Aaron Clark-Ginsberg

Photo of Aaron Clark-Ginsberg
Behavioral/Social Scientist
Off Site Office

Education

B.A. in American studies, Kenyon College; B.A. in environmental studies, Kenyon College; M.S. in humanitarian action, University College Dublin; Ph.D. in humanitarian action, University College Dublin

Overview

Aaron Clark-Ginsberg (he/him) is a behavioral/social scientist at the RAND Corporation who has been researching disasters for more than 10 years. His projects span the disasters gambit, with a recent focus on three primary areas of inquiry: disasters and community, disasters and health, and disasters and measurement. Clark-Ginsberg leads projects and has published broadly in these areas. He also leads RAND's Mass Migration Strategy Group, where he supports RAND's community of researchers engaging in mass migration. Clark-Ginsberg earned his Ph.D. at University College Dublin; his dissertation focused on disaster governance, and included fieldwork in 10 developing countries with the international NGO Concern Worldwide. Before joining RAND, Clark-Ginsberg was a postdoc researching critical infrastructure cybersecurity regulations at Stanford's Center for International Security and Cooperation.

Commentary

  • Lower Ninth Ward area residents walk by the reconstructed wall of a levee at the Lower Ninth Ward canal in New Orleans, Louisiana, August 16, 2015, photo by Carlos Barria/Reuters

    Hurricane Ida Is Part of a Cycle of Disasters—Mitigating Their Impact Means Building Back Better

    Building back better means focusing on recovery that not only restores damage from a disaster but also reduces future risk. To meet that goal today, we need to look at the ways our disaster preparedness and response systems actually create risk themselves, by reinforcing things like wealth inequality, systemic discrimination, or access to crucial services.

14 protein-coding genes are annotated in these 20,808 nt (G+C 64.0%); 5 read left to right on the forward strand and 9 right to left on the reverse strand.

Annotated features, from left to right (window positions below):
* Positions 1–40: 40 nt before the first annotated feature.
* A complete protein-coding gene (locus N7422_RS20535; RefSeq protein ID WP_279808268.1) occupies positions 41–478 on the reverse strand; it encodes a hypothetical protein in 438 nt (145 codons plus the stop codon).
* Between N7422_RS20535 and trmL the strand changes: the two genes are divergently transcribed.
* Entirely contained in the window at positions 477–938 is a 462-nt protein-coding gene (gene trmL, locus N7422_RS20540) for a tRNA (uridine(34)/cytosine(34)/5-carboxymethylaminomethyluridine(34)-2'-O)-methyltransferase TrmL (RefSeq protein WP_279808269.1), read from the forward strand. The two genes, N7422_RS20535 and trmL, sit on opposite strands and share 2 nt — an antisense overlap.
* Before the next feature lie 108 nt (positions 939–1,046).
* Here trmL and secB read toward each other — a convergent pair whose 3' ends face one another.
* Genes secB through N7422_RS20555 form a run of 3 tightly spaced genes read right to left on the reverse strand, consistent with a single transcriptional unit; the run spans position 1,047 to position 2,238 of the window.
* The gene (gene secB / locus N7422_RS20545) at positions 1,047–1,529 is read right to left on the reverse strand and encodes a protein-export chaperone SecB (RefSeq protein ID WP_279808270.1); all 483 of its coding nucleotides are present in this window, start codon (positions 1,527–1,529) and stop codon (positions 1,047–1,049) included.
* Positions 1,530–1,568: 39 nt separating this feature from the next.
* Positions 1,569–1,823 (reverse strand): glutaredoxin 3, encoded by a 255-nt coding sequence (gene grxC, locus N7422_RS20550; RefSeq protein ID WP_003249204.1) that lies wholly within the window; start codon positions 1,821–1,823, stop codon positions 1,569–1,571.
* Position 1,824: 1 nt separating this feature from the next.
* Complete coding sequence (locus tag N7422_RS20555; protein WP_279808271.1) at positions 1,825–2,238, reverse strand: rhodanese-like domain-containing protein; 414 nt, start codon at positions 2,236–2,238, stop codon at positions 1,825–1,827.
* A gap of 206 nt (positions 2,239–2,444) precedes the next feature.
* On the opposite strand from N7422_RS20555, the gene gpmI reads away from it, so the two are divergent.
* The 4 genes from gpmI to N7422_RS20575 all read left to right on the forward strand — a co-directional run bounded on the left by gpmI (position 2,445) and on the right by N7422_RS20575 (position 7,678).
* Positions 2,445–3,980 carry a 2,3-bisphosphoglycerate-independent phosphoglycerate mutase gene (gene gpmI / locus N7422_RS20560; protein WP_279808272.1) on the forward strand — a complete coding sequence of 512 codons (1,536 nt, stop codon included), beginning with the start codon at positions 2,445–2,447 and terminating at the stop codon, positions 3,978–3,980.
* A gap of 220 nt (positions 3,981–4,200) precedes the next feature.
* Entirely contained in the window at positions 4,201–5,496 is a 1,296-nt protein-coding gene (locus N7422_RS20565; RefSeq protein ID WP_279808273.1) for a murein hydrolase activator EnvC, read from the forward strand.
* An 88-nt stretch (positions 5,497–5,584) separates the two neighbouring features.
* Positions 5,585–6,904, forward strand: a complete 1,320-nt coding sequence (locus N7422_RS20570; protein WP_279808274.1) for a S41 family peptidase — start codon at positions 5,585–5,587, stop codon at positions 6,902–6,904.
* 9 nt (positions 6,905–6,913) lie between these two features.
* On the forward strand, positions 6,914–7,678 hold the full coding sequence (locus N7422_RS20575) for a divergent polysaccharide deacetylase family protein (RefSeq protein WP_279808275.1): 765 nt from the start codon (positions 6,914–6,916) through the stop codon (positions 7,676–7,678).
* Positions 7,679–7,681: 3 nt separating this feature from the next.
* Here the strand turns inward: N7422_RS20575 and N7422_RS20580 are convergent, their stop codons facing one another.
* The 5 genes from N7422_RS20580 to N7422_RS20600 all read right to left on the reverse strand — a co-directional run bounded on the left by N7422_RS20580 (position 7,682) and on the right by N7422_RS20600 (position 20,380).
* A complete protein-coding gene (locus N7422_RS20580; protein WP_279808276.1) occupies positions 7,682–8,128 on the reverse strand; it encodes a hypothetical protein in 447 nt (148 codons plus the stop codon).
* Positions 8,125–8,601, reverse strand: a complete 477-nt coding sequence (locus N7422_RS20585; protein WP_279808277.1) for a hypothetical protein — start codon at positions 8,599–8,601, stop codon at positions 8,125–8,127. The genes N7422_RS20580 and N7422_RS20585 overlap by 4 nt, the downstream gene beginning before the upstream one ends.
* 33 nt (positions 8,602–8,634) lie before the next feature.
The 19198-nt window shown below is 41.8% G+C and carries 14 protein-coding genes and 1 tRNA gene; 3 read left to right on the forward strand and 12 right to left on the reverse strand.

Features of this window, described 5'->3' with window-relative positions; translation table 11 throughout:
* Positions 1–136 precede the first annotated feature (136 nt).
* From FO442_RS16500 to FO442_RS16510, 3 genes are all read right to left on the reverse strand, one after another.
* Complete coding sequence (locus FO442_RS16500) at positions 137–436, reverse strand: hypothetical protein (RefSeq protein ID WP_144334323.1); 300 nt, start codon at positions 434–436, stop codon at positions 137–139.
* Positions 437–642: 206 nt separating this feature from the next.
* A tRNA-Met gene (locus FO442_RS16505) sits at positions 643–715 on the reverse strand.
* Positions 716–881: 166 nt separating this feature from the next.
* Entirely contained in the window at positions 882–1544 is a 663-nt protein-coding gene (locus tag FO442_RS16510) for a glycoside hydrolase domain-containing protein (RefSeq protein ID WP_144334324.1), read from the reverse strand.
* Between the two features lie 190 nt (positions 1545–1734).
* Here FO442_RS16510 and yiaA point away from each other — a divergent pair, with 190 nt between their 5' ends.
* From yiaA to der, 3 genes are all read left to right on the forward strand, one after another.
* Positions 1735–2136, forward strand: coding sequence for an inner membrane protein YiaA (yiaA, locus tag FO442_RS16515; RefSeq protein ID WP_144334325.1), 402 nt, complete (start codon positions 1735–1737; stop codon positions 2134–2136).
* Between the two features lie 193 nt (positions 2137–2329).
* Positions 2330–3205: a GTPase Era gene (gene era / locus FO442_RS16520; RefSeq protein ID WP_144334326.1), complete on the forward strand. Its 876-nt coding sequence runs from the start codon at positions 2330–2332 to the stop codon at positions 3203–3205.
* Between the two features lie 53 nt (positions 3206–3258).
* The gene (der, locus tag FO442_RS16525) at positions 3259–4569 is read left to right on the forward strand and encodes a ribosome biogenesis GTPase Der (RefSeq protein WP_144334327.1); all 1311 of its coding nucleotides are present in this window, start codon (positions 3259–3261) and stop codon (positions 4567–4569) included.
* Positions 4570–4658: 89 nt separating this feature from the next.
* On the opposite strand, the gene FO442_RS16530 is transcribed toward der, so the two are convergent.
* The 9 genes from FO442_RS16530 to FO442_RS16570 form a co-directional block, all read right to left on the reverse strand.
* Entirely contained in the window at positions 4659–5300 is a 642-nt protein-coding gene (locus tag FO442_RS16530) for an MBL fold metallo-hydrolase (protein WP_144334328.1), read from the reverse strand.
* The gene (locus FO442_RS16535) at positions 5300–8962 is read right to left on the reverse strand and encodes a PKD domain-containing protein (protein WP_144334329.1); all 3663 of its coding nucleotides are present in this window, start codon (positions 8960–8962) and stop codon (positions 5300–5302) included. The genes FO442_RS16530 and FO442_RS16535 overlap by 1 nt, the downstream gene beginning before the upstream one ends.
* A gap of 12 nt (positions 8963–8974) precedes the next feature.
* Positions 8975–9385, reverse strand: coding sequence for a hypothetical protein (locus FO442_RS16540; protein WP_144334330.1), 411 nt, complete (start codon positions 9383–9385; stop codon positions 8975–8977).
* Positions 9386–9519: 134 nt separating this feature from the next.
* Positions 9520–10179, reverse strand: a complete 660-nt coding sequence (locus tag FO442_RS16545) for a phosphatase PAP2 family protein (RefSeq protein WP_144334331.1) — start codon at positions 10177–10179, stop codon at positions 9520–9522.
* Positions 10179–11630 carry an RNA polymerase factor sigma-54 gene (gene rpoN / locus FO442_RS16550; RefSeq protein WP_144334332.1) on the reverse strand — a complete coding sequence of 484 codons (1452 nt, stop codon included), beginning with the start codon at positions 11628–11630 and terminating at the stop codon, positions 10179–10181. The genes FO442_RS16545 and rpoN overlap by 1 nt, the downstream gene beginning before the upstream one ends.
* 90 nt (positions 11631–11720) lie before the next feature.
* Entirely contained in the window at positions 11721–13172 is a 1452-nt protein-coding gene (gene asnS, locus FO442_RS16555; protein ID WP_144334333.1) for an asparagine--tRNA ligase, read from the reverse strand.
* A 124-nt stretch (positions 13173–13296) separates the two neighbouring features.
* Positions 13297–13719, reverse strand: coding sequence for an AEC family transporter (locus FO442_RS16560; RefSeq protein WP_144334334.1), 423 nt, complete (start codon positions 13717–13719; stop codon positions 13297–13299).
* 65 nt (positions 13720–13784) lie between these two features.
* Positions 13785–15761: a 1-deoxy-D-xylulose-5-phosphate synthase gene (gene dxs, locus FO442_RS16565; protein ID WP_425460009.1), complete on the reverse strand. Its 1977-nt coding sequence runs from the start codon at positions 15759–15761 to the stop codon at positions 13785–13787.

Sep 13, 2021 CNN

  • Firefighters knock down hot spots while protecting a rail bridge from the Dixie Fire near the town of Quincy, California, August 5, 2021, photo by Fred Greaves/Reuters

    Climate Change Is Only One Driver of Explosive Wildfire Season—Don't Forget Land Management

    The fire seasons that have been scorching huge areas and wiping entire towns from the map appear to be the future. Accepting that wildland fires are a part of our environment and working to live with fires rather than continuously fighting against them may be the most responsible path forward.

    Aug 16, 2021 The Hill

  • Firefighters mop up hotspots in the northwestern section of the Bootleg Fire in Oregon as it expands to over 210,000 acres, Klamath Falls, Oregon, July 14, 2021, photo by Mathieu Lewis-Rolland/Reuters

    As Fire Season Heats Up, Burnout Looms

    Increasingly intense fire seasons are taking a physical and mental toll on wildland firefighters. Without more direct attention paid to firefighters' mental health, burnout could decimate the ranks of those who protect lives and property across the West.

    Jul 21, 2021 The RAND Blog

  • A worker holds bags and a box of humanitarian aid in the opposition-held Idlib, Syria, June 9, 2021, photo by Khalil Ashawi/Reuters

    Four Strategies to Reduce Disaster Risk in Fragile and Conflict-Affected Contexts

    Addressing the circumstances for the more than two billion people living in fragile and conflict-affected contexts is crucial for delivering on the United Nations commitment for disaster risk reduction. Four strategies can help reduce risk and improve resilience for these communities.

    Jul 9, 2021 PreventionWeb

  • After losing their home to wildfires, Nick Schumacher and his dog Charlie prepare to move into a FEMA trailer in Mill City, Oregon, January 29, 2021, photo by Abigail Dollins/Statesman Journal via Reuters

    For Americans Uprooted by Climate Change, Mental Health Is the Next Crisis

    The challenges climate migrants face are not limited to basic needs, such as housing and employment; displacement may also create trauma. It's imperative that policymakers take mental health into account when devising climate change policies.

    Mar 15, 2021 The Hill

  • People walk down the street at a camp for displaced people while Hurricane Matthew approaches in Port-au-Prince, Haiti, October 3, 2016, photo by Carlos Garcia Rawlins/Reuters

    Climate Change Migration: Developing a Security Strategy for All

    Over the past decade, an average of 21.5 million people annually have been forced to move due to the impacts of extreme weather. Building an understanding of the intersection between climate change, migration, and security is crucial and should take into account that many who face the most direct impacts of climate change are already among the most vulnerable.

    Mar 15, 2021 The National Interest

  • Smart city and communication network concept, photo by metamorworks/Getty Images